Computer Games and their Myths


My kids are smarter and more creative; my children retreat into their virtual worlds and become violent offenders. Two views on computer games, as they cannot be more different. But both do not seem to be true. The media educator Dr. Konstantin Mitgutsch tries to clean up with many of these myths in an interview. Together with other experts from academia and journalism, he speaks about games and their potential impact on our society at the GameStage@FamilyDays on SAT November 16, 2013, starting at 2 PM at the Ars Electronica Center Linz. The day before, on FRI November 15, 2013, beginning at 6 PM, interested people can try out computer games and different genres that are released only for people aged above 18 years at the GameStage@AEC.

A recent study by the journal Nature says that computer games make high demands on complex cognitive and motor skills. Games may be seen as an intensive training of different skills. Are we getting smarter through playing – what do you think?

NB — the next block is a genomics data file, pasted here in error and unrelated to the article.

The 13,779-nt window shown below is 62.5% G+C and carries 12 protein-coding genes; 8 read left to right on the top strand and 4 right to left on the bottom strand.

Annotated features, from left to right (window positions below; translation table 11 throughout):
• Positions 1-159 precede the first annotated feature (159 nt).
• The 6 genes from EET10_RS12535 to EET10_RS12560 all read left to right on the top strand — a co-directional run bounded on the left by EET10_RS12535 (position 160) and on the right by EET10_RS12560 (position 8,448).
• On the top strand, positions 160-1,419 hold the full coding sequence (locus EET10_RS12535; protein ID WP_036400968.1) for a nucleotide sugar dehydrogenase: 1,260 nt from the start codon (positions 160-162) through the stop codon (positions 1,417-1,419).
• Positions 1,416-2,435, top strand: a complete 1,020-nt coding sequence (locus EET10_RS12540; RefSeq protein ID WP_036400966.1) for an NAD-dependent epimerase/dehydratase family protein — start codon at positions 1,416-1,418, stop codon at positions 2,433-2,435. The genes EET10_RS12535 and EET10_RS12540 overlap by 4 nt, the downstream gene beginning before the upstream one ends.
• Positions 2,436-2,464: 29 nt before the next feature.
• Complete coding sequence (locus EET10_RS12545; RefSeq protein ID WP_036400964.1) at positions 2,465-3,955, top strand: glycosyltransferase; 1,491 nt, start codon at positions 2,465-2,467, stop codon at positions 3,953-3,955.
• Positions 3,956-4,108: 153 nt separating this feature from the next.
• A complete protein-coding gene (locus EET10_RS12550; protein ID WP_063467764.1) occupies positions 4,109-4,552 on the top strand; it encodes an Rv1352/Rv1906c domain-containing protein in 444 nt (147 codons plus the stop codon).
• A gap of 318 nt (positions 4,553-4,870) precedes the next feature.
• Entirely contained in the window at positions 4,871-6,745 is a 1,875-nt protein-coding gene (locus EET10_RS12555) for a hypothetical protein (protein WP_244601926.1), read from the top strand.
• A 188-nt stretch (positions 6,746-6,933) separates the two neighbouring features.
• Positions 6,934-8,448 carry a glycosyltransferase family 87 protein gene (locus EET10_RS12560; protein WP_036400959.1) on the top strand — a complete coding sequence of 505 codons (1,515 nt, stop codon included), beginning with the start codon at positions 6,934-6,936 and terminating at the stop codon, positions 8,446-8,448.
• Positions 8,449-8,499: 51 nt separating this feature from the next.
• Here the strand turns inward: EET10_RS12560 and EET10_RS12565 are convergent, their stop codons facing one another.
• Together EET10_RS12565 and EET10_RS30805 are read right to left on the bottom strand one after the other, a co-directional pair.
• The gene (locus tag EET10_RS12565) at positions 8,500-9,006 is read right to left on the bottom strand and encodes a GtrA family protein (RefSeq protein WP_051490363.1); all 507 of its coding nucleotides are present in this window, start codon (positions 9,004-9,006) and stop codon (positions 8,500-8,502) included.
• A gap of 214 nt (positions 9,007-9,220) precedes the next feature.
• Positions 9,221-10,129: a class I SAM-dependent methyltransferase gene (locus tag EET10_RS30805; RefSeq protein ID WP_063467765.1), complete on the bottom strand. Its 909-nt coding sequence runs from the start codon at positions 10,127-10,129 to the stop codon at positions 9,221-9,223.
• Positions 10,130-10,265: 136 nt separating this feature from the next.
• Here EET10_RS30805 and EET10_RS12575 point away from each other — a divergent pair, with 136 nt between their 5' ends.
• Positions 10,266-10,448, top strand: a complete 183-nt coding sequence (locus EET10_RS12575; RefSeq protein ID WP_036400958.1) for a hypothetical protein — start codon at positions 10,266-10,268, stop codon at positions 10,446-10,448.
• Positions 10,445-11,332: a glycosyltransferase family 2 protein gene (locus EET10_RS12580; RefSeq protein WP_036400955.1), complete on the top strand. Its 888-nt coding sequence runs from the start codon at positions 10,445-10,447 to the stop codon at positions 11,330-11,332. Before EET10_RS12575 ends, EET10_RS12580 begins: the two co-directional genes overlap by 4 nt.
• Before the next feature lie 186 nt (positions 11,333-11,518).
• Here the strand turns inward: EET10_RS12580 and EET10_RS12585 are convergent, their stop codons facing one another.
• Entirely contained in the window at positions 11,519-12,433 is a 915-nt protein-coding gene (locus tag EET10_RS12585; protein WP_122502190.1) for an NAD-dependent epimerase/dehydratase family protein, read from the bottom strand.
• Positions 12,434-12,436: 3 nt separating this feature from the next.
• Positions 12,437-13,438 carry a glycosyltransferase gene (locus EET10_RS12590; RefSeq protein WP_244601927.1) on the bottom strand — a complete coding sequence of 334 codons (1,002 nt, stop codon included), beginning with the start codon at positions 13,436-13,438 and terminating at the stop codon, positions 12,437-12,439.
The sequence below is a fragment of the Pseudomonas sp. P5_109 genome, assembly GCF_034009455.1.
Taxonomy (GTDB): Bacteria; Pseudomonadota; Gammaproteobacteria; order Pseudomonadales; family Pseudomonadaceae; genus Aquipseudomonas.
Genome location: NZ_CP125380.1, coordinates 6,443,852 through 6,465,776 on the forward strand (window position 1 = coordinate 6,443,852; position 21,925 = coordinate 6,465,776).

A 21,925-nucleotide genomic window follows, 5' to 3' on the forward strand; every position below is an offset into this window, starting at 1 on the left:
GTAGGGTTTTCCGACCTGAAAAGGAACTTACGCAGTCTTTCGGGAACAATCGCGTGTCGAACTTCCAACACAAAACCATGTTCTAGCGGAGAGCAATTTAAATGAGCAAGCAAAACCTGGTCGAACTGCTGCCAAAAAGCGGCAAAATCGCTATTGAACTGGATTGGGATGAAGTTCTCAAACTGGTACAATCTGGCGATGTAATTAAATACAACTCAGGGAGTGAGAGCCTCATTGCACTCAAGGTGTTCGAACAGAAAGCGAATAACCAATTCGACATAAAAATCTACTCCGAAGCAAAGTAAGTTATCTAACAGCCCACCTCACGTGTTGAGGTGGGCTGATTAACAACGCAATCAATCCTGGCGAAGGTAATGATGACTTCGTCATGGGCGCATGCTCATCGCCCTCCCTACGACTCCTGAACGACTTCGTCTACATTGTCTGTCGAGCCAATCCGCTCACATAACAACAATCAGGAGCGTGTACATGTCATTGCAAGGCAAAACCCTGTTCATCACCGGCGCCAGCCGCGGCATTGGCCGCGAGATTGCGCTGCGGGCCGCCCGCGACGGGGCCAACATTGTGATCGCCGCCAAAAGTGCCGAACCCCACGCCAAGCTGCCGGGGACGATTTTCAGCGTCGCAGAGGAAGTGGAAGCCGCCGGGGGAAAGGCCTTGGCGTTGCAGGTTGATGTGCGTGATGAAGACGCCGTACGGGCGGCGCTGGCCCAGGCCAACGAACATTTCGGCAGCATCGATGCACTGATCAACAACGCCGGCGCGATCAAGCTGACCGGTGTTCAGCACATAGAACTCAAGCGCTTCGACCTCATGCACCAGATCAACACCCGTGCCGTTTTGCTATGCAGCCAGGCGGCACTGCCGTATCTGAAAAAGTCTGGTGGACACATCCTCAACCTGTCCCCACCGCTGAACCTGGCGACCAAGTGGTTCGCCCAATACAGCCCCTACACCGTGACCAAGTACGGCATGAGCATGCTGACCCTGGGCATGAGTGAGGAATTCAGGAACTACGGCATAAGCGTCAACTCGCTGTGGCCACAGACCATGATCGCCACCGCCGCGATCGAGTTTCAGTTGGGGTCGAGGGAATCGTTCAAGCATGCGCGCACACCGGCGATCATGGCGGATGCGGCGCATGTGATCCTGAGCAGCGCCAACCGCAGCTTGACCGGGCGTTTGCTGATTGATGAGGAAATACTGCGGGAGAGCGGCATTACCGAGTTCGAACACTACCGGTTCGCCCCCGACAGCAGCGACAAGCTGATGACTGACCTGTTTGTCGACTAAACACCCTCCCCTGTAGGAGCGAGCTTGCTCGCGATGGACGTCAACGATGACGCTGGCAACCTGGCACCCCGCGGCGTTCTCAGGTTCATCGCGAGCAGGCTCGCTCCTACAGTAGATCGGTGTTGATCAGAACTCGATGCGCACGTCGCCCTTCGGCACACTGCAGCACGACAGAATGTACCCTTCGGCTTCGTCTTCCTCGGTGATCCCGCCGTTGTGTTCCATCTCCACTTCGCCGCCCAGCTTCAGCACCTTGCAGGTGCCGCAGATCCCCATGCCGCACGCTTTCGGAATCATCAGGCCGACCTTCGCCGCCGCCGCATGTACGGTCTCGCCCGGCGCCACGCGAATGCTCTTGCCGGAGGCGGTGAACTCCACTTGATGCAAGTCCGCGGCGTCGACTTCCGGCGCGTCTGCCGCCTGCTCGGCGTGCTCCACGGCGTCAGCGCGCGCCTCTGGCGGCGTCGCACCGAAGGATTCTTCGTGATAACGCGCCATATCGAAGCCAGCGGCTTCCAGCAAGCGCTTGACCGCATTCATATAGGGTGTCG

I would say, no. We are getting neither wiser nor stupider. There are now of course certain complex cognitive and motor skills that are promoted through games. The key point for me is that many of these skills are developed here, are not part of this kind of wisdom that we would understand today. Actually, many special skills have relatively minor importance for normal citizens. And this is one of the big misunderstandings that occur in games in a positive sense. It is first of all depends on the genre of the game. There are games where my attention ability is highly developed, where my motor skills are greatly developed, or my strategic thinking – but a very important aspect that often comes up short is that of the transfer. Because the skills that I am learning with gaming do not have to be transferred one- to-one to everyday life. In most cases, this cannot be done. But it is also true that the game was never intended to do so.